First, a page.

How I met my friend and LA Food Scene expert, Chef Kyle! and his favorite gluten free and vegan way to prepare a summer toast . . .
When Hae and I first moved to Los Angeles, we were dirt poor and reeling from the closure of our beloved Grease Box. I was fighting daily feelings of failure and depression, but I knew we were gonna start something here in LA and I just couldn't wait to get it going. But, in the meantime, I had to work.
I'd say, one of the hardest things to do after closing a business is getting a job. And even though you love the work, having a boss when you used to be the boss just sucks, ya'll. No way around that. I tried to get a job where I'd be able to learn the most, so I picked a high end, chef driven, celebrity studded West Hollywood late night spot that didn't even have a sign. It was hidden in a non-descript parking lot, and the entrance was near the back of the building deep into the parking lot. The only indication that something was happening there was the parking lot full of fancy cars and the suited men standing out front. This was of course to shield all the celebrity clients from the paparazzi, and I'd come to learn that these types of places are quite normal in Los Angeles. But once you found the long lit hallway inside, it was like a secret garden, complete with trees growing in an open air courtyard and two beautifully lit bars staffed by actors and models who were 'between projects.'
It’s no secret among restaurant workers that most kitchens tend to be disproportionately staffed with more men than women, which in turn, can breed a culture of toxic masculinity that can be easily described as bro-y. Being a queer, outspoken, confident woman and a Celiac, I was a total outsider. Even though I kept my head down and did my job, the typical kitchen abuse ensued and I was the easiest target. I was in charge of the fry station which is the busiest station on the line. I was also in the one station that did not have a printer, which meant I had to depend on the food expeditor and the other line cooks to call out my orders. The guys up the line from me would often 'forget' to call my tickets, or call the wrong dish out just to trip me up, then they would tell the chef I was slow and couldn't keep up with the rest of the line. Unfortunately for them I was still able to keep up no matter how much they tried to sabotage me. Since I have a food allergy, I often never got staff meal, a necessary perk for working 8+ hours on a hot line with no breaks. So, the job was alot to handle to say the least, I always had to bring my own food, and I had only one sous chef on my side (Love you Kristie!!)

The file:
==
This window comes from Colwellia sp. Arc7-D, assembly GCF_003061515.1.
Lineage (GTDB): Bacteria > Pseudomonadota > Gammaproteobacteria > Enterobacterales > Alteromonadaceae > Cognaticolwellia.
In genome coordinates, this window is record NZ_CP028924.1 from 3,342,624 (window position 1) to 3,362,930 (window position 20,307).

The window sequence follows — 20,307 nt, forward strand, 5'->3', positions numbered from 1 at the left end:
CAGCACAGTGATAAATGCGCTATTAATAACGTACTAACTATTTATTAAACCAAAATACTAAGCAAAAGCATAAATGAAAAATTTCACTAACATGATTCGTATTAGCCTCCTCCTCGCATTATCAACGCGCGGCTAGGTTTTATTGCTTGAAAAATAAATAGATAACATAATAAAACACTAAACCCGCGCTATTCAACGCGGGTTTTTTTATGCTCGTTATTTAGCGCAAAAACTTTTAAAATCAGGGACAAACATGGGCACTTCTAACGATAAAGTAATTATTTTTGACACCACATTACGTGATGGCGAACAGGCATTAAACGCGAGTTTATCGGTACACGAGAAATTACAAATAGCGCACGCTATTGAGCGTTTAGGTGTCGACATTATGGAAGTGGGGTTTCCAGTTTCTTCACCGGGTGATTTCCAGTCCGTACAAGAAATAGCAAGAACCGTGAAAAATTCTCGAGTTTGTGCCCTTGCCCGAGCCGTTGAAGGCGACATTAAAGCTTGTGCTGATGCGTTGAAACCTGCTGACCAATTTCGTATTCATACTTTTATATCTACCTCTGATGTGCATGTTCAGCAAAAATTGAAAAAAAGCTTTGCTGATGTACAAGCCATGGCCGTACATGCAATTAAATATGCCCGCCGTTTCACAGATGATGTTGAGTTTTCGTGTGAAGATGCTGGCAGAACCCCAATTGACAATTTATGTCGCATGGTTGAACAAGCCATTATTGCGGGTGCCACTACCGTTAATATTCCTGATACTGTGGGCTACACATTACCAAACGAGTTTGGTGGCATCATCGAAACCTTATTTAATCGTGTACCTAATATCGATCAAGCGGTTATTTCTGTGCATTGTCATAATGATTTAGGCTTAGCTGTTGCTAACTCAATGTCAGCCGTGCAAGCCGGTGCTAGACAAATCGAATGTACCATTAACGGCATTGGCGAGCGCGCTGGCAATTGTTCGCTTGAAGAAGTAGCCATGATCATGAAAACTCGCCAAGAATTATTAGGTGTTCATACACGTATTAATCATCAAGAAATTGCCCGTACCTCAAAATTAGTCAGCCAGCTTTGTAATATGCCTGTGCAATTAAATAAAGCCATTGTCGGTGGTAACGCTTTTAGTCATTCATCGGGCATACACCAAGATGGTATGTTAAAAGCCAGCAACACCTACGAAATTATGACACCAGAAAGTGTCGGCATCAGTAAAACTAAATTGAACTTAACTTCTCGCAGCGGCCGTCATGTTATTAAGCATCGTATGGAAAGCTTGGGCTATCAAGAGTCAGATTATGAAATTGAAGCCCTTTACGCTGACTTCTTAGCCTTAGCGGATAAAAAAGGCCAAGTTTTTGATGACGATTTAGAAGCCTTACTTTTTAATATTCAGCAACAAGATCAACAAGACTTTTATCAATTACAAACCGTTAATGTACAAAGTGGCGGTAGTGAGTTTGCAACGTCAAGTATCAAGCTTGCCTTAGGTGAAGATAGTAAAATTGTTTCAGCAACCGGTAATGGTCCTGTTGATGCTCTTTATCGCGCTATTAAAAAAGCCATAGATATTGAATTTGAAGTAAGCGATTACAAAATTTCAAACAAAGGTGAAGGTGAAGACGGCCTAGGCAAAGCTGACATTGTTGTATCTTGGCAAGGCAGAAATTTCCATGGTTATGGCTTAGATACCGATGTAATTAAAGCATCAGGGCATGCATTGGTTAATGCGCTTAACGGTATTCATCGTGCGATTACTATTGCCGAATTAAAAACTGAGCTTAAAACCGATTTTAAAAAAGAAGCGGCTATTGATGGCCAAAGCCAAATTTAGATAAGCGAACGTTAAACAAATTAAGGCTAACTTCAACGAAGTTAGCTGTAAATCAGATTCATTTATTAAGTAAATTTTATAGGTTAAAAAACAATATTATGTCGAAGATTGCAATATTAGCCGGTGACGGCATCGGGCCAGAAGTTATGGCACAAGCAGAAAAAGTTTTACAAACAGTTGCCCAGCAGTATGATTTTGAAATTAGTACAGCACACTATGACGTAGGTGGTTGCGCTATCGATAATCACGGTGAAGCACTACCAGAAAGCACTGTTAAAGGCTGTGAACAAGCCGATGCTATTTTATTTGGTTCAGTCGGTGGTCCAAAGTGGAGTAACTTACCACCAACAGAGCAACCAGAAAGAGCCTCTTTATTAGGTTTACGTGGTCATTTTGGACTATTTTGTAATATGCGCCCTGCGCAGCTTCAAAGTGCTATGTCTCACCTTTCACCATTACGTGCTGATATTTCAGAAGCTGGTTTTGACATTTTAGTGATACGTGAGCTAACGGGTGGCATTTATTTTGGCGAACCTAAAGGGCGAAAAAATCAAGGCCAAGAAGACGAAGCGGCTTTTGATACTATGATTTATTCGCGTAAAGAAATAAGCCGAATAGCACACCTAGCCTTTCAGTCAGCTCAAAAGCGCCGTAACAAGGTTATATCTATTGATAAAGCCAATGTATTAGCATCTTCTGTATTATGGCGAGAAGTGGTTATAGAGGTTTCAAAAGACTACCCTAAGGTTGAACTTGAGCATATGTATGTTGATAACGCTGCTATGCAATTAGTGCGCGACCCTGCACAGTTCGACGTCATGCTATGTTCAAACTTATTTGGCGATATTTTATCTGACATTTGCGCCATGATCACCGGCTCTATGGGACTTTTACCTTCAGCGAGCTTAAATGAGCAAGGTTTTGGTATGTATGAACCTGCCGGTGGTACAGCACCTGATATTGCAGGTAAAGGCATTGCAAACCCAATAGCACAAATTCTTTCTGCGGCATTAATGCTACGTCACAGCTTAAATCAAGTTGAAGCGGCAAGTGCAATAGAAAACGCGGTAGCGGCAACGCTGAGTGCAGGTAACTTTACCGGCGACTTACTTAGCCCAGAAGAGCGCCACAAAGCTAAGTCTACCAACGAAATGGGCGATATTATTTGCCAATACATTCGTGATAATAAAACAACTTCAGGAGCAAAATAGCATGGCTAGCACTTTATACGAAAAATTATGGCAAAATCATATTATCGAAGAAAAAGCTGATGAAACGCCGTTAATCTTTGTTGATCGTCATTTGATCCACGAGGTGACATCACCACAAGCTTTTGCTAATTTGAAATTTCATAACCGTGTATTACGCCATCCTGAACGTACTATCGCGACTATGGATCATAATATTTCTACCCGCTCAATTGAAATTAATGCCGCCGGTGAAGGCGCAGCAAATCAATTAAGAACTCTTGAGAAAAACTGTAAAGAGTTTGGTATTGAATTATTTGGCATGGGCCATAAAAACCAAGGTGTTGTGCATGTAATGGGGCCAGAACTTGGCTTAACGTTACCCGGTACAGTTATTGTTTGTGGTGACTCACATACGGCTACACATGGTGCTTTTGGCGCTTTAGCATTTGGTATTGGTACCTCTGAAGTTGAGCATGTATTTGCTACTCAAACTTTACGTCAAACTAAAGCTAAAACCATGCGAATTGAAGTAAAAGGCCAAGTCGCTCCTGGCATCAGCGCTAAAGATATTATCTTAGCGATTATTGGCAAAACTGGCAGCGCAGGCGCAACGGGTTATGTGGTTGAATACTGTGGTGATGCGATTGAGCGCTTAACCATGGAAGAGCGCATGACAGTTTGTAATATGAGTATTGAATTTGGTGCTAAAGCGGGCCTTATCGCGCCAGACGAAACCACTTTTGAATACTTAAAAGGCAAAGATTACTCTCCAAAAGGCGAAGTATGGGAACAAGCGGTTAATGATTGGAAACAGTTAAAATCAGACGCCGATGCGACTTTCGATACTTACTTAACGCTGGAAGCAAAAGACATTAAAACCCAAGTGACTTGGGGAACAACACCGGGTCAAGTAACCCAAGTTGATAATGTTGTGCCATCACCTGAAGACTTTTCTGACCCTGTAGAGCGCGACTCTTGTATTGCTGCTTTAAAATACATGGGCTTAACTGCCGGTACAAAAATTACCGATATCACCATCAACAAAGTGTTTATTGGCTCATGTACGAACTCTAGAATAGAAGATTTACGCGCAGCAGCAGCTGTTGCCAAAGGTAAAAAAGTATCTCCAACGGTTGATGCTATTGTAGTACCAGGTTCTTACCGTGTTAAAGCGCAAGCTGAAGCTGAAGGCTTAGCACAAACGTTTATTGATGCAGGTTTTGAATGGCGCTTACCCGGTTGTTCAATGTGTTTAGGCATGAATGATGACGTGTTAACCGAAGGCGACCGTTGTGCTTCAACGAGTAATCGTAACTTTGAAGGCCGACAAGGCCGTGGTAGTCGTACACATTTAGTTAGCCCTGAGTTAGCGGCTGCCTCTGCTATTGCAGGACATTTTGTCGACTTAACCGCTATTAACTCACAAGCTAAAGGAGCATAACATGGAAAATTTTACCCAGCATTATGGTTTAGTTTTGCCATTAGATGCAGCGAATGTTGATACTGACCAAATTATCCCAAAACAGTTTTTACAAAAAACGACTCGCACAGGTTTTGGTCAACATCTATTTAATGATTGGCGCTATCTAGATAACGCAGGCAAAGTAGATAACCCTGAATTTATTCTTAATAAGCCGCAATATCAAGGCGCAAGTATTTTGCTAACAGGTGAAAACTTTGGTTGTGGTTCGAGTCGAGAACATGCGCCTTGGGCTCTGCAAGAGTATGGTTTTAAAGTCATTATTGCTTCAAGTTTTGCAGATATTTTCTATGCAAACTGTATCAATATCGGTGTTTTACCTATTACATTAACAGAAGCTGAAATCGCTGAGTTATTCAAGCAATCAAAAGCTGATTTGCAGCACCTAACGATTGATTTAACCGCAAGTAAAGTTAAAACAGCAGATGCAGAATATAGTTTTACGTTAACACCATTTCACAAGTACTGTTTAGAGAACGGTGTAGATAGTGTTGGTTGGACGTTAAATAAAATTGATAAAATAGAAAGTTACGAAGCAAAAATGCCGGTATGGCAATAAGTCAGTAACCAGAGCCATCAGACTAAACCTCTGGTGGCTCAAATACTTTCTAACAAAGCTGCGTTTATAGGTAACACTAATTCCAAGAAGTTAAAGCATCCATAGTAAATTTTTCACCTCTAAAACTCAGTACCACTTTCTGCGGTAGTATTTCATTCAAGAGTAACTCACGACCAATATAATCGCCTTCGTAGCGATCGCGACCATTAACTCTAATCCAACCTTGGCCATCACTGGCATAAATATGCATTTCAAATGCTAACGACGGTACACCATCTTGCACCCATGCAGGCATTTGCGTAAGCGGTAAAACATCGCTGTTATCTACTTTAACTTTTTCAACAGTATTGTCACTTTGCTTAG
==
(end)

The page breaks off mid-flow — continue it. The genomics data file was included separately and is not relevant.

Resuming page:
Enter: Kyle. When Kyle joined the staff I was reasonably skeptical. I didn't want to work alongside another bro line cook who was just gonna make my life more difficult. He walked over to the table where I usually sat for staff meal with Kristie and as soon as he opened his mouth I realized . . . HE'S GAY OMG YES. We became fast friends, he advocated for me when the other line cooks were trying to throw me under the bus, and he always made sure I had something to eat for staff meal.
Kyle has worked at a number of great restaurants in Los Angeles and picked up alot of skills along the way. He's a virtual encyclopedia of the LA food scene, always bumping elbows with line cooks at high end spots and always swinging by the hottest under the radar pop ups. When I asked him for a recipe, he wanted to do a SuperBloom version of one of his favorite dishes from KISMET: Broccolini Toast. Here's our vegan spin:
- Thick sliced sourdough
- Olive oil
- One bunch each of broccolini and asparagus
- 1 tbs capers
- Lemon juice
- Mint leaves (or any herb you have on hand)
- Salt to taste
- Heat a skillet on high until its very hot. Quickly dry toast your sliced Sourdough on the hot skillet and set aside.
- Cut the tough ends off of the broccolini and asparagus. Add olive oil to your hot skillet and sear the veggies until charred. Turn off the heat, but leave the veggies on the skillet while you season them.
- Sprinkle a generous amount of salt and then squeeze half a lemon onto the veggies. Toss to combine.
- Mash you capers with a fork and mix them into a batch of Toum.
- Spread the Toum and capers on the toast, then put the veggie mixture on top. Garnish with fresh herbs like mint and parsley! You can store whatever veggies you don't use right away in a sealed container in the fridge for a week. Just heat on a skillet and serve!